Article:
Because of such a drastic fall from grace, it’s totally understandable that Viktor and Ivan would want to take on Adonis and Rocky. Not only would such a fight earn them enough money to move out of their dilapidated home; but it would increase theirs chances of being accepted by their neighbours, their country, and perhaps even allow Viktor to rekindle a relationship with his mother.

In what world are these bad people? In what world could this duo be considered antagonists? Sure, the film tries to make Viktor seem “bad” when he cheats in the first fight against Adonis. But you know what? If my mother’s love for me was entirely dependent on winning a boxing match, I sure as hell would be cheating left, right and centre to make sure I win! In other words, Viktor is just too damn sympathetic to stand as an effective antagonist.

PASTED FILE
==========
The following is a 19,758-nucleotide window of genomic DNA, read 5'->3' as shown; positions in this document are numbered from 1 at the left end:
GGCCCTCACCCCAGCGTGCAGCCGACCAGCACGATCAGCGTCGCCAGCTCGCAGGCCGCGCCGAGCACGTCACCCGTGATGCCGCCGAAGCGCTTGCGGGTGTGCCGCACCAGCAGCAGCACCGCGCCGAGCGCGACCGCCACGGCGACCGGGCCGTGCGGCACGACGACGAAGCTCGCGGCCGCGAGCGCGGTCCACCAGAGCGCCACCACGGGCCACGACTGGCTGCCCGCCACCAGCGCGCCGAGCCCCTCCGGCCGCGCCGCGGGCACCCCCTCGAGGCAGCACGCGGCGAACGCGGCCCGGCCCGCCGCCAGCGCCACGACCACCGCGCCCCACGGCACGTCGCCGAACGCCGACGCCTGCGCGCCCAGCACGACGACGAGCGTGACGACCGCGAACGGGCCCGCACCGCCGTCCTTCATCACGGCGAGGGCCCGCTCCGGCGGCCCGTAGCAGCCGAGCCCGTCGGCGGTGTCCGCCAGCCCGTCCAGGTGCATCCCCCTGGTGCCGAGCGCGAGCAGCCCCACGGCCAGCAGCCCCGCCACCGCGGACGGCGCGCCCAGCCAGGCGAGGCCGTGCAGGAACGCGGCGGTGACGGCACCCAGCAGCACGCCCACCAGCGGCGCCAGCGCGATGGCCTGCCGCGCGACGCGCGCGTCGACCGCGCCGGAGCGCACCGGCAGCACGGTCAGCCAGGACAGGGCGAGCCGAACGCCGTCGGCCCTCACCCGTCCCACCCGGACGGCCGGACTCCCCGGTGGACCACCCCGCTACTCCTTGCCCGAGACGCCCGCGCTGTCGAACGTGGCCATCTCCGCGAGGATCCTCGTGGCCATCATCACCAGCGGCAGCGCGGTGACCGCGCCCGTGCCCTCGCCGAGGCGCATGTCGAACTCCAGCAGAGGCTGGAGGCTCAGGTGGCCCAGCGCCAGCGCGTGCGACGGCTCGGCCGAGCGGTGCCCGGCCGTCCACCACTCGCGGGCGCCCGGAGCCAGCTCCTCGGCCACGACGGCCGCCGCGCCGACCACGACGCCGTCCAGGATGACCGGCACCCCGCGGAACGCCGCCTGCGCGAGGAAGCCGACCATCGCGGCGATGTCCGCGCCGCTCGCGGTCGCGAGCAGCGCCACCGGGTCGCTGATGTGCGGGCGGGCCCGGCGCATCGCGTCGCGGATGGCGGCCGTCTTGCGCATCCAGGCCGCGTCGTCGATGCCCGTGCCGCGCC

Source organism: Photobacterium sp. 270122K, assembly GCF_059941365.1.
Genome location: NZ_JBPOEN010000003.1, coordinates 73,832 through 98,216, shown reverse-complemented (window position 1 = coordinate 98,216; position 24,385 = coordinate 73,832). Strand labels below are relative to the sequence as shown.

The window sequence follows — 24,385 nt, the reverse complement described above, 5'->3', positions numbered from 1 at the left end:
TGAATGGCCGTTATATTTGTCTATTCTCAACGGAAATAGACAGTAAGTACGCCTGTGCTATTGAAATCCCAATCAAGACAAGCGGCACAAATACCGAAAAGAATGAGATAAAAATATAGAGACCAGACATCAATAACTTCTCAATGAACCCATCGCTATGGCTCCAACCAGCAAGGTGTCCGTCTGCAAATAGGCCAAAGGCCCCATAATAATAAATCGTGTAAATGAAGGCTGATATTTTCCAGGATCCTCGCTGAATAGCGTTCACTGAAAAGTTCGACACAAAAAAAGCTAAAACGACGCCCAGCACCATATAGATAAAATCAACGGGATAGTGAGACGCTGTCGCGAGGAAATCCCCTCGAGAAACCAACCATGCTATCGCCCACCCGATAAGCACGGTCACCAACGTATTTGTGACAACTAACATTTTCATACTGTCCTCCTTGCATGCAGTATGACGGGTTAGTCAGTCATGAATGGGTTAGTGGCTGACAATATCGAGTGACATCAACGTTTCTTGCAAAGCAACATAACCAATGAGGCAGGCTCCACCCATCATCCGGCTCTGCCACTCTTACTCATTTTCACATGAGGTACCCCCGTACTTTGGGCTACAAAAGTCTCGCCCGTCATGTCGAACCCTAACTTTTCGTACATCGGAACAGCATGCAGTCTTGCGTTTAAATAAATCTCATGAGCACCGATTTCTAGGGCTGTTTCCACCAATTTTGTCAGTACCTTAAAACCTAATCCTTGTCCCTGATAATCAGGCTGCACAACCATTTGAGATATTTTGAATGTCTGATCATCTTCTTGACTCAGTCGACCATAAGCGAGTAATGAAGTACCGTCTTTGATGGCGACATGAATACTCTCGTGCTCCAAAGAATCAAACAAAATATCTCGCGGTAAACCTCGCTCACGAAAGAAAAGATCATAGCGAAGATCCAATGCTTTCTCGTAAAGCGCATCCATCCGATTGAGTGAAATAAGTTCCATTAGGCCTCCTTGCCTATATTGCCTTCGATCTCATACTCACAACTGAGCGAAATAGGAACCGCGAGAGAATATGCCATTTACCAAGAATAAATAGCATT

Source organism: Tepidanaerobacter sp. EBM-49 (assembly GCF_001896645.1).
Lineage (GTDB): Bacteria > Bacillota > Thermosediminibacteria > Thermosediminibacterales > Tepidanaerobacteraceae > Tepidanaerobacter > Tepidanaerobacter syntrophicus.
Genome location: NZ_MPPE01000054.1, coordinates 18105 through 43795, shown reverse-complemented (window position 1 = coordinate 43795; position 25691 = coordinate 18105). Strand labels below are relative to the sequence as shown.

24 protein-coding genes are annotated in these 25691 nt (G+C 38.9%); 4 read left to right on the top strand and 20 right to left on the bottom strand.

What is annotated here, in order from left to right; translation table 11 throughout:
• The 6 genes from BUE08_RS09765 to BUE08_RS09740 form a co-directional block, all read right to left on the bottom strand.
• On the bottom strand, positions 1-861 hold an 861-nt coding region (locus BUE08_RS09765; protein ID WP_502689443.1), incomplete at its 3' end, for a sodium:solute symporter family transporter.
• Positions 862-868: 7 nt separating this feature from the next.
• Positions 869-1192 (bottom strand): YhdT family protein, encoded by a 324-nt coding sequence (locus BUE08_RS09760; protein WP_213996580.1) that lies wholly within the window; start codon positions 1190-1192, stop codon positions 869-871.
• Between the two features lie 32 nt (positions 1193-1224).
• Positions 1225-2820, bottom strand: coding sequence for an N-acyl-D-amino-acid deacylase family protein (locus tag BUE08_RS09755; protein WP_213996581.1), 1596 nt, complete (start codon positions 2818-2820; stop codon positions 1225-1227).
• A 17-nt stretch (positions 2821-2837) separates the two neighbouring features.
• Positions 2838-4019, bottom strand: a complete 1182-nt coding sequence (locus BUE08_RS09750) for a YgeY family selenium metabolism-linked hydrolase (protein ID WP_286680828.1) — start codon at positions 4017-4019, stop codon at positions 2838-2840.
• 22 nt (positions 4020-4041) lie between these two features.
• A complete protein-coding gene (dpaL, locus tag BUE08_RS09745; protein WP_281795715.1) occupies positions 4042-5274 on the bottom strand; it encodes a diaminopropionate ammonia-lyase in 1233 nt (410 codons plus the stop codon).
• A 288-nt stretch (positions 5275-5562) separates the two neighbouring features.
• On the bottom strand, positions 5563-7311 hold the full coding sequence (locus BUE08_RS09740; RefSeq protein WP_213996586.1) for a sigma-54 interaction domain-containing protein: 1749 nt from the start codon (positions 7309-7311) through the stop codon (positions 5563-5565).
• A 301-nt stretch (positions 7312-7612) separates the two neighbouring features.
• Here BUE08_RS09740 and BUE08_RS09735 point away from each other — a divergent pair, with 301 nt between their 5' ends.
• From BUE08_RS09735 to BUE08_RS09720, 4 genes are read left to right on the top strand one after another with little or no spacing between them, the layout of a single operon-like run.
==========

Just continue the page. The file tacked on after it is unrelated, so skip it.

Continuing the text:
Don’t get me wrong, lots of movies have sympathetic antagonists. In fact, to be a truly great movie, an antagonist usually has to be sympathetic because we as an audience must understand why they commit terrible acts to achieve their goals. Magneto in the X-men movies or Koba from the Planet of the Apes franchise are grand examples of sympathetic antagonists that you understand, but would never support because the crimes they commit (murder and attempted genocide) are so beyond the pale.

But Viktor? What crime has he committed? What dreadful sin is he guilty of? He was born into a world that, pretty much from birth, identified him as the son of a failure; and by association he was a failure too. How can we, as human beings, not identify with that? Haven’t we all felt like failures and outcasts at some point in our lives? Are we not all Viktor?

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© 2018 Metro-Goldwyn-Mayer Pictures Inc. and Warner Bros. Entertainment Inc. All Rights Reserved.